And now the Japanese government, knowing that the die was cast, continued its preparations steadily, but as secretly as possible. The reserves of the army were called out, and the navy left for Korea, every man determined to do his duty. The Japanese then gave notice to the Chinese government not to send any more troops; declaring that if it did so, the government would consider it an unfriendly act, in other words, it would mean war.
The Chinese government had engaged several English vessels to transport Chinese soldiers, and one of these, an English ship, the Kowshing, was overtaken by a Japanese man-of-war, and ordered to follow her. The captain signaled that the Chinese prevented him from obeying, whereupon he was advised to jump over-board. The Japanese now fired upon the transport, and sunk her.
This happened in July, 1894. The Japanese, in the meanwhile, had continued sending troops to Korea, until there were about three thousand men in Soül, while the Chinese had fortified themselves at Asan (ah-sahn), a port on the western coast of Korea. It was decided to drive out the Chinese troops, and Otori demanded of the king that he should order them to leave. The king replied mildly that he could not very well do so, since they had been sent at his request. But Otori knew how the Koreans detested the Japanese, so he decided to capture the king and keep him as a hostage, while the Japanese army left for the south.
At four o'clock of the morning of July 23, 1894, the Japanese minister took the necessary measures. The city walls, near the palace, were occupied by his troops, and a detachment marched to the principal gate of the palace. They first attempted to burn the gate, but when this failed, they scaled the wall with a ladder and opened the gate from the inside. They then entered the grounds and marched upon the palace. Here was the frightened Korean guard, and a shot was fired. Who fired it will probably never be known, but an engagement followed in which one Japanese and seventeen Koreans were killed, and several of each party were hurt. The Japanese occupied the palace and kept the king a prisoner in it.
They were now ready to march upon Asan, and lost no time in doing so. Have you, my young friends, any idea of what a Chinese army is? Try, if you can, to imagine soldiers going to war with umbrellas, to keep from getting wet if it should rain! And think of officers who have studied tactics that say: "When you are in the presence of the enemy, put on hideous masks, and make horrible noises, so that they may be frightened." I have seen Chinese soldiers going to fight the Japanese, armed with bamboo poles, sharpened with tenpenny nails at the top. And I have seen others who when ready to fire off their guns, would close their eyes, and pull the trigger. These men were not regular soldiers at all; they were coolies, hired for this war. Most of them were stalwart enough, and with plenty of drill, they could have been trained as soldiers; untrained as they were, and led by cowardly and ignorant officers, what chance had they against the well-disciplined, drilled, and splendidly commanded troops of Japan—a nation naturally warlike?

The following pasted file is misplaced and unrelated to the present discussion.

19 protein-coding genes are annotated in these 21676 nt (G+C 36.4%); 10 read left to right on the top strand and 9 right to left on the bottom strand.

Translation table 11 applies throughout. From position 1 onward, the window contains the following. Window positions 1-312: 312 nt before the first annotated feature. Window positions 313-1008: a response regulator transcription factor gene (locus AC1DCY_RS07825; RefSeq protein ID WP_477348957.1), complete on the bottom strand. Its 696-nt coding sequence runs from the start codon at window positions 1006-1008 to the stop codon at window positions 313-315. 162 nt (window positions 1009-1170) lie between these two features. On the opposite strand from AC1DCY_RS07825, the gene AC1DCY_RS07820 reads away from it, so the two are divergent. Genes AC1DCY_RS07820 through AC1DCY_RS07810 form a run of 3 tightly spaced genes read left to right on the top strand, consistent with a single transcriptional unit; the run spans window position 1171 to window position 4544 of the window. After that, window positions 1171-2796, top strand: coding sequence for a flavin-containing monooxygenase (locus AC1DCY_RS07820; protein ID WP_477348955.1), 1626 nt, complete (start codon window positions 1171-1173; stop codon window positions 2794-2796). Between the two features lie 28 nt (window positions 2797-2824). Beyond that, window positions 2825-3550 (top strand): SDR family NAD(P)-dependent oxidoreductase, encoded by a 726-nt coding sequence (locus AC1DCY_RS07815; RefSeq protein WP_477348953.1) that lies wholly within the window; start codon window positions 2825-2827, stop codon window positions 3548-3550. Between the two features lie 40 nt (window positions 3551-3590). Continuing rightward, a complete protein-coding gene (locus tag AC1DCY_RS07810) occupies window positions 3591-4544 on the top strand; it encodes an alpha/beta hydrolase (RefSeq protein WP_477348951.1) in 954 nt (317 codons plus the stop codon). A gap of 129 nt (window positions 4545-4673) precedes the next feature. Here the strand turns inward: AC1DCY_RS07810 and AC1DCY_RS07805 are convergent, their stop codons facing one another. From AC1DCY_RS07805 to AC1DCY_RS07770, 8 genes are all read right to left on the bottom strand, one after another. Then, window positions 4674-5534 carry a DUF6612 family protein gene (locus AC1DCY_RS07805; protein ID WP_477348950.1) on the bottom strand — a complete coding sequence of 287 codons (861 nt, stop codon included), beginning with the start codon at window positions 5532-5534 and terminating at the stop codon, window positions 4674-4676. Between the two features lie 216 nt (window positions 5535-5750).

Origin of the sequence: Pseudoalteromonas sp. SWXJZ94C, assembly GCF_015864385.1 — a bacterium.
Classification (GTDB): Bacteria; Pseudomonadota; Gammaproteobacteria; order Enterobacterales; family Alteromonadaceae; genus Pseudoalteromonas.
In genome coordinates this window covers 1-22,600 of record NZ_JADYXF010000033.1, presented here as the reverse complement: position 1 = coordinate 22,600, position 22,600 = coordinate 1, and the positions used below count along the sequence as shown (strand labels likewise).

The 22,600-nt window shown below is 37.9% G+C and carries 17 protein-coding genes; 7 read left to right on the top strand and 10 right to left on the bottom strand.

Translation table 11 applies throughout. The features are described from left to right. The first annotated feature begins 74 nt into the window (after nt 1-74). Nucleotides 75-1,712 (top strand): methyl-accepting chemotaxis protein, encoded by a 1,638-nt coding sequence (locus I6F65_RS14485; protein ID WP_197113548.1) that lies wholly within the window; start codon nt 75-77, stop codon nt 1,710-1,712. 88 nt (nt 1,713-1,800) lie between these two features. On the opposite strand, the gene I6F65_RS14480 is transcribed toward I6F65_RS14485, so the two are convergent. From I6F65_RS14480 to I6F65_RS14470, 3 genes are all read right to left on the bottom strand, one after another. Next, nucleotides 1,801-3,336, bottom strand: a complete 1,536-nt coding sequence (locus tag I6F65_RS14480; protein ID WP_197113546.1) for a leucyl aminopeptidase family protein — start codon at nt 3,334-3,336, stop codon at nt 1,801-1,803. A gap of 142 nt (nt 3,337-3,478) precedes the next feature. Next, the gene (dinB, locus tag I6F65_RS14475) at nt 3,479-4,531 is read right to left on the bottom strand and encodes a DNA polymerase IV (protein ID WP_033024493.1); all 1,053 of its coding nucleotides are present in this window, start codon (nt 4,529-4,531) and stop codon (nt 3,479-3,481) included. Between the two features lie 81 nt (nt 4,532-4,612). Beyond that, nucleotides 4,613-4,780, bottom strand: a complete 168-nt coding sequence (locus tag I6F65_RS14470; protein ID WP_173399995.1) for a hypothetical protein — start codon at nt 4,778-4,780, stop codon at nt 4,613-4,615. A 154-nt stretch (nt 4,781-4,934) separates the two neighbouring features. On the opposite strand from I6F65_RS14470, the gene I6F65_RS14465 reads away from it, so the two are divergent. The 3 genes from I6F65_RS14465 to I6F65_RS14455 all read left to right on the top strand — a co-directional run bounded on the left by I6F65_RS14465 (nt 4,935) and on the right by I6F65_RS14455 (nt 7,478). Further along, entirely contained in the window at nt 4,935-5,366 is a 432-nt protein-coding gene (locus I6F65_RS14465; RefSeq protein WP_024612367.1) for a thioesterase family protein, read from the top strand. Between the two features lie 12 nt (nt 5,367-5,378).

The Japanese troops had come to fight, and went into battle willing to die for their Tennô and their country. The Chinese had been promised fifty taels (about $37.50) for every Japanese head they brought to their general. So they wanted to cut off heads, but did not care about losing their own. In the battle near Asan, on July 29, 1894, the Japanese utterly routed the enemy. The Chinese dispersed; the officers and generals disguised themselves as coolies, and made their way north.
China had sent reënforcements, and its troops then occupied a very strong position at Ping-yang, on the Tatung River. August passed by without further fighting, although war had been regularly declared on the first of that month. On the 14th of September, the Japanese army, in command of Field Marshal Yamagata (yah-mahng'-ah-tah), was opposite the enemy, and on the 15th and 16th a battle took place. The Manchurian cavalry, a body of five hundred men, made a charge, but that was all the fighting, so far as the Chinese were concerned. The Japanese took a steep hill at the point of the bayonet, and easily dislodged the Chinese. Ping-yang was taken, and Yamagata began his march north to the Yalu (yah-loo) River, which forms the boundary between China and Korea.
This part of China is called Manchuria, and is the cradle of the present house of Chinese emperors. They were very sorry to see this province invaded, and prepared to send strong reënforcements to arrest the Japanese march. This led to the first and only naval battle of the war. While the Japanese fleet was scouring the Yellow Sea to intercept the enemy's transports, smoke was seen in the distance to the north. Steaming in that direction, Admiral Ito, in command of the Japanese fleet, discovered that it was the famous North China fleet, and that it had been conveying transports.